Puritan William Prynne (1600–69) wrote and distributed pamphlets, including his famous pamphlet Histrio Mastix (1632) that attacked stage-plays liked by Queen Henrietta Maria. Prynne's writings caused him to be tried before the monarch's Star Chamber and he was convicted. His sentence in 1634 was life imprisonment and the cropping of his ears (removal of part of his ears to disfigure him). But he continued to write pamphlets and in 1637 he was further punished by the branding of the remainder of his ears with the letters SL for 'seditious libeller'.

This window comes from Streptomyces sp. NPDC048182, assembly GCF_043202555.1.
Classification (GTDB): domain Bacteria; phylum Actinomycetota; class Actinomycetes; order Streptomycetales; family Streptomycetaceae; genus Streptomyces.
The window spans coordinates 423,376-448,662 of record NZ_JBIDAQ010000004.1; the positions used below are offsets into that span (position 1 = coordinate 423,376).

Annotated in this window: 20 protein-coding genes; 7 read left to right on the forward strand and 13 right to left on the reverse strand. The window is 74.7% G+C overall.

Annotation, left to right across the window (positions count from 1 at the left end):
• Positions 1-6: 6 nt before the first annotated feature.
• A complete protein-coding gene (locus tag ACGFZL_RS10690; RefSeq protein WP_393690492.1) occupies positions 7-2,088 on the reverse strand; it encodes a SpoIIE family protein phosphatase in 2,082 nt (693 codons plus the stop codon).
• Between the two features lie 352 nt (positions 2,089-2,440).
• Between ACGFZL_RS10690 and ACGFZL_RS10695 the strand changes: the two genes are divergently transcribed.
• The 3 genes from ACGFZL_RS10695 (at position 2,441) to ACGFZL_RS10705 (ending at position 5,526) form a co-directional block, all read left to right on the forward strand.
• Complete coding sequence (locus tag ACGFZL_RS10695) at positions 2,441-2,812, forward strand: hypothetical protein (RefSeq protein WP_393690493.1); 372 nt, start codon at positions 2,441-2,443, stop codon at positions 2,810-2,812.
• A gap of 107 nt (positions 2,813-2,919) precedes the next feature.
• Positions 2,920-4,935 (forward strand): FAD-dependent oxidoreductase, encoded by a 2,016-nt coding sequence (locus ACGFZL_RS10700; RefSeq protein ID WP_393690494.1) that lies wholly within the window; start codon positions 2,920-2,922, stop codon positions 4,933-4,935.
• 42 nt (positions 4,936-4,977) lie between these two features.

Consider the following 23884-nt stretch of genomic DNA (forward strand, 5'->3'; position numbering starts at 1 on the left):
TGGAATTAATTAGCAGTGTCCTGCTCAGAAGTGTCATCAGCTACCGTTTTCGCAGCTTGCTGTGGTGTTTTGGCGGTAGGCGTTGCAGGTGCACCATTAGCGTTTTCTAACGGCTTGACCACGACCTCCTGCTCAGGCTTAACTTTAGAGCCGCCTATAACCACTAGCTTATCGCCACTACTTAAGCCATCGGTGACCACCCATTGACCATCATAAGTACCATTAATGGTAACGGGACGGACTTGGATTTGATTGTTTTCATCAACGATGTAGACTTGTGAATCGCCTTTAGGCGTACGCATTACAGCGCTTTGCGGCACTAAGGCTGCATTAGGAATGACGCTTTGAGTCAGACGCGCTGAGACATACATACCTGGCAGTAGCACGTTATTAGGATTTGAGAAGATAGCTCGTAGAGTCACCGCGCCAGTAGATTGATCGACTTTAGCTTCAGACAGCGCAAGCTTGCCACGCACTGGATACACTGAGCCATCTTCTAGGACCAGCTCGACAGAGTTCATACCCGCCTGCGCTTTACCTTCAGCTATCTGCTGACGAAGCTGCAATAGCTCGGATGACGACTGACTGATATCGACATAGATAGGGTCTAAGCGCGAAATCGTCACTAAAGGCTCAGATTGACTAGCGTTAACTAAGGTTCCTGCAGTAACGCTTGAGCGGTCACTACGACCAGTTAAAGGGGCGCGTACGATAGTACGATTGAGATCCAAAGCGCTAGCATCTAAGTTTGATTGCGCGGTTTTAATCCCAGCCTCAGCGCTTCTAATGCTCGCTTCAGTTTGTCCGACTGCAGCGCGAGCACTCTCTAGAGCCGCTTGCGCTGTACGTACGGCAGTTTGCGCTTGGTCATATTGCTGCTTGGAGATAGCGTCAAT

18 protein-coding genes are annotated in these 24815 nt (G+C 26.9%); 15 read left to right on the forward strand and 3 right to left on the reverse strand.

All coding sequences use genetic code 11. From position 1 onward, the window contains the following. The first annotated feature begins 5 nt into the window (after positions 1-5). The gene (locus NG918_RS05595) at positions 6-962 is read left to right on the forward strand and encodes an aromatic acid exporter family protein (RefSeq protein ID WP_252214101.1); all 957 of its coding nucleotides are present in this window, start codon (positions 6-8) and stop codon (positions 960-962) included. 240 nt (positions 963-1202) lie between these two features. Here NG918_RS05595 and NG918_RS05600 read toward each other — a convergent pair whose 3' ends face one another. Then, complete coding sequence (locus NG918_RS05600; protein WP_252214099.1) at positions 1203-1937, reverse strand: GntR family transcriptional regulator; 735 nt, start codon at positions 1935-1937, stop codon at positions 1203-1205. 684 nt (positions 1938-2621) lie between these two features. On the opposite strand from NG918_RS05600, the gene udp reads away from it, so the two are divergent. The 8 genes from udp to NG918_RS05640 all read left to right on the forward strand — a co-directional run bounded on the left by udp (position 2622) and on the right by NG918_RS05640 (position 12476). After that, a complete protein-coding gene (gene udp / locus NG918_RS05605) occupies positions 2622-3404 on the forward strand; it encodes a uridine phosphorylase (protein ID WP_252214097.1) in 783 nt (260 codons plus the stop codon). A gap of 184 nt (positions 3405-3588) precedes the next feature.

In 1640, the Long Parliament limited the absolute power of the monarch and freed Prynne, and he was even elected to Parliament himself in 1648. But in December 1648 the English army (led by the Puritan Colonel Thomas Pride) led a coup that excluded more than 100 members of Parliament who sought to settle with Charles I, including the Puritan Prynne, from the House of Commons. That was known as "Pride's Purge." A "rump" Parliament then assembled without these excluded members, and ordered the execution of Charles I.